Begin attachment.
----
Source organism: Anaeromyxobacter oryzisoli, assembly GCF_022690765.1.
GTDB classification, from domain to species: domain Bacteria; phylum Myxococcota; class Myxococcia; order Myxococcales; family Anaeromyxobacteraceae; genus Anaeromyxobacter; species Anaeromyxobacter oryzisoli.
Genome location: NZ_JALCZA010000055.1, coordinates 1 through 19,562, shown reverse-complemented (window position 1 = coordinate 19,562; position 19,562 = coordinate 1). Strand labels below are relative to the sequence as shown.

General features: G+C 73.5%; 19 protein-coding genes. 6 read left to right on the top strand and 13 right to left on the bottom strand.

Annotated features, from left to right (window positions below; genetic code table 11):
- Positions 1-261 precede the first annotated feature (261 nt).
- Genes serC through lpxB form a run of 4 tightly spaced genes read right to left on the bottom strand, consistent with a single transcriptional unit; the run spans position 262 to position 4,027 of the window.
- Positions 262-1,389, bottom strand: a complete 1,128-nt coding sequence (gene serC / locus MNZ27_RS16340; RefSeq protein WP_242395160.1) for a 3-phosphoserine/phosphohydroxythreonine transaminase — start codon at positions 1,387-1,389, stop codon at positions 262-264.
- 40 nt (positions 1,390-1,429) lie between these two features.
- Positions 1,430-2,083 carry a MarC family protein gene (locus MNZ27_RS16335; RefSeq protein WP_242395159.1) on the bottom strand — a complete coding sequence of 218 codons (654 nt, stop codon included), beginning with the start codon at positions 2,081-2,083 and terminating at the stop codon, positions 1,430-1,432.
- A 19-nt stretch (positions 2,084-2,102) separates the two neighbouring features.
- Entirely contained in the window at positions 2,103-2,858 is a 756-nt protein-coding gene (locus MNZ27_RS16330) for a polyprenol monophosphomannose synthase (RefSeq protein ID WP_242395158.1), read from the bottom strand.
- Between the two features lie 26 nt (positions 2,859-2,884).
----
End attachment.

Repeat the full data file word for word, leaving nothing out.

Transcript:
Source organism: Anaeromyxobacter oryzisoli, assembly GCF_022690765.1.
GTDB classification, from domain to species: domain Bacteria; phylum Myxococcota; class Myxococcia; order Myxococcales; family Anaeromyxobacteraceae; genus Anaeromyxobacter; species Anaeromyxobacter oryzisoli.
Genome location: NZ_JALCZA010000055.1, coordinates 1 through 19,562, shown reverse-complemented (window position 1 = coordinate 19,562; position 19,562 = coordinate 1). Strand labels below are relative to the sequence as shown.

General features: G+C 73.5%; 19 protein-coding genes. 6 read left to right on the top strand and 13 right to left on the bottom strand.

Annotated features, from left to right (window positions below; genetic code table 11):
- Positions 1-261 precede the first annotated feature (261 nt).
- Genes serC through lpxB form a run of 4 tightly spaced genes read right to left on the bottom strand, consistent with a single transcriptional unit; the run spans position 262 to position 4,027 of the window.
- Positions 262-1,389, bottom strand: a complete 1,128-nt coding sequence (gene serC / locus MNZ27_RS16340; RefSeq protein WP_242395160.1) for a 3-phosphoserine/phosphohydroxythreonine transaminase — start codon at positions 1,387-1,389, stop codon at positions 262-264.
- 40 nt (positions 1,390-1,429) lie between these two features.
- Positions 1,430-2,083 carry a MarC family protein gene (locus MNZ27_RS16335; RefSeq protein WP_242395159.1) on the bottom strand — a complete coding sequence of 218 codons (654 nt, stop codon included), beginning with the start codon at positions 2,081-2,083 and terminating at the stop codon, positions 1,430-1,432.
- A 19-nt stretch (positions 2,084-2,102) separates the two neighbouring features.
- Entirely contained in the window at positions 2,103-2,858 is a 756-nt protein-coding gene (locus MNZ27_RS16330) for a polyprenol monophosphomannose synthase (RefSeq protein ID WP_242395158.1), read from the bottom strand.
- Between the two features lie 26 nt (positions 2,859-2,884).